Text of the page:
CSIS Commentary: For ‘Patent Wars’ Alarmists, Time to Make Peace with the Empirical Data
To hear it from some critics, the U.S. patent system is buckling under the weight of frenzied and unprecedented patent litigation. The explosion in disputes—so the narrative goes—greatly increases transaction costs and significantly depresses innovation. A scary story indeed. But the empirical data paints a very different picture.
Critics who claim that “patent wars” have brought the system to the brink misplace focus on a single, flawed metric: the raw number of lawsuits. In the first place, patent litigation is not increasing. When examining patent litigation by any meaningful measure, there has actually been a slight decrease in recent years, with long-term trends revealing a markedly steady rate of patent litigation. Any perceived increases are illusory and attributable to the 2011 Leahy-Smith America Invents Act (AIA), which increased the raw number of lawsuits by making the joinder of defendants more difficult. The AIA precluded the joinder of multiple defendants in a single patent lawsuit solely on the basis that all defendants infringe the same patents. As a result, as of 2011 patent owners had to file separate cases against each defendant, creating an artificial inflation of patent lawsuits counted based on filings.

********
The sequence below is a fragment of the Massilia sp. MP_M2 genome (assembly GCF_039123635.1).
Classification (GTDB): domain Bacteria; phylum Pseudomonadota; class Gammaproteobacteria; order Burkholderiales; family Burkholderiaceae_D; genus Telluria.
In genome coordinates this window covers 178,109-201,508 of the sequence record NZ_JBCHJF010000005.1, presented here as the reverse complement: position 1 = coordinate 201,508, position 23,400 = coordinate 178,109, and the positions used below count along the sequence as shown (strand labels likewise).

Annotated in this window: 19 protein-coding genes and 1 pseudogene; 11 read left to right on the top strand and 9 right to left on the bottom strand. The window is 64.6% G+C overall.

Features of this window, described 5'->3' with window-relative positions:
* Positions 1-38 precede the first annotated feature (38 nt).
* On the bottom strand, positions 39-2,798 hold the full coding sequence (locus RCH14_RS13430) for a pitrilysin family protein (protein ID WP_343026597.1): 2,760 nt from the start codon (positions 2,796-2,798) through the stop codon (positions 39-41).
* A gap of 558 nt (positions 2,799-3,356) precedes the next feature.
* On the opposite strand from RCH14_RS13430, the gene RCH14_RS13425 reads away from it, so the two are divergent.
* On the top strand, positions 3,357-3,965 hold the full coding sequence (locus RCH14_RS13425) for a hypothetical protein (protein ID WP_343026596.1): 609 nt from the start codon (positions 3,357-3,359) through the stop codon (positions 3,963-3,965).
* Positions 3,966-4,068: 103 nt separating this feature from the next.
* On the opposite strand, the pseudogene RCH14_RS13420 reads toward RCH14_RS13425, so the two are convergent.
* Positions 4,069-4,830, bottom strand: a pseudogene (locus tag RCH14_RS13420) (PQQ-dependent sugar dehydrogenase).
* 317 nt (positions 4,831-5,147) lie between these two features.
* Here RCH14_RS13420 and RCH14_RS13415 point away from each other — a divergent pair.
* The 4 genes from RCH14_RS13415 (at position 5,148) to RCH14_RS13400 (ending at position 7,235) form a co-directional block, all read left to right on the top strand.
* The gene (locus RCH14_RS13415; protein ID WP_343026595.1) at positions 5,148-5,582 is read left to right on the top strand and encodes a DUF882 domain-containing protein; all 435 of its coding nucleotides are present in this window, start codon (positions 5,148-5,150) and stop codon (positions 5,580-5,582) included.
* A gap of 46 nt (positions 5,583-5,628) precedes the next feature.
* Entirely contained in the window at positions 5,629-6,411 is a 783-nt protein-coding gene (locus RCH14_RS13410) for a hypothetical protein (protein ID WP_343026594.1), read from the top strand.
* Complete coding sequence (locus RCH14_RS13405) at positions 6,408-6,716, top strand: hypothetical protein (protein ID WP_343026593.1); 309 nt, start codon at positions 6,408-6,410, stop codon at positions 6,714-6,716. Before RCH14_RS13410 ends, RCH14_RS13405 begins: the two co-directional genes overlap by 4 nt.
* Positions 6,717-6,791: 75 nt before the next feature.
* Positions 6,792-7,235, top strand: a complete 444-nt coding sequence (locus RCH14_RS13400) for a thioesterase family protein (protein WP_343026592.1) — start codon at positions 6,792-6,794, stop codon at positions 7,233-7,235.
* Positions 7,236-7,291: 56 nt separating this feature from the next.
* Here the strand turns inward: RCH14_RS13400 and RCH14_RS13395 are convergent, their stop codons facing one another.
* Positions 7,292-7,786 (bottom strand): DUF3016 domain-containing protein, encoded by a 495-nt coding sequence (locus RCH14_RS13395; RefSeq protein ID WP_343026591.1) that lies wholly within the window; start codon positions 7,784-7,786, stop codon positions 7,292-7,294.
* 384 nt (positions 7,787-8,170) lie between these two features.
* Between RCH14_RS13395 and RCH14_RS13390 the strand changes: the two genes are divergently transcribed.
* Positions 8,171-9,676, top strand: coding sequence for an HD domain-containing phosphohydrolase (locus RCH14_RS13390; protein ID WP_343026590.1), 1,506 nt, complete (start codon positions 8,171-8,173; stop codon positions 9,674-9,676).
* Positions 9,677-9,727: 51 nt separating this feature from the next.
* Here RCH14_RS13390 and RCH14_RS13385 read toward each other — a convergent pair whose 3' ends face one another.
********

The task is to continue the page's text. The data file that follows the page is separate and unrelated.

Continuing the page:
But even putting aside the fact that patent litigation is not truly increasing, there is a fundamental flaw in the very logic of “more is bad.” This reductive premise ignores that the core purpose of the patent system is to provide a mechanism for the exercise of proprietary rights. In an age where innovation is increasing and more patents are being granted, some increase in litigation is a sign not that the system is failing, but rather that it is working.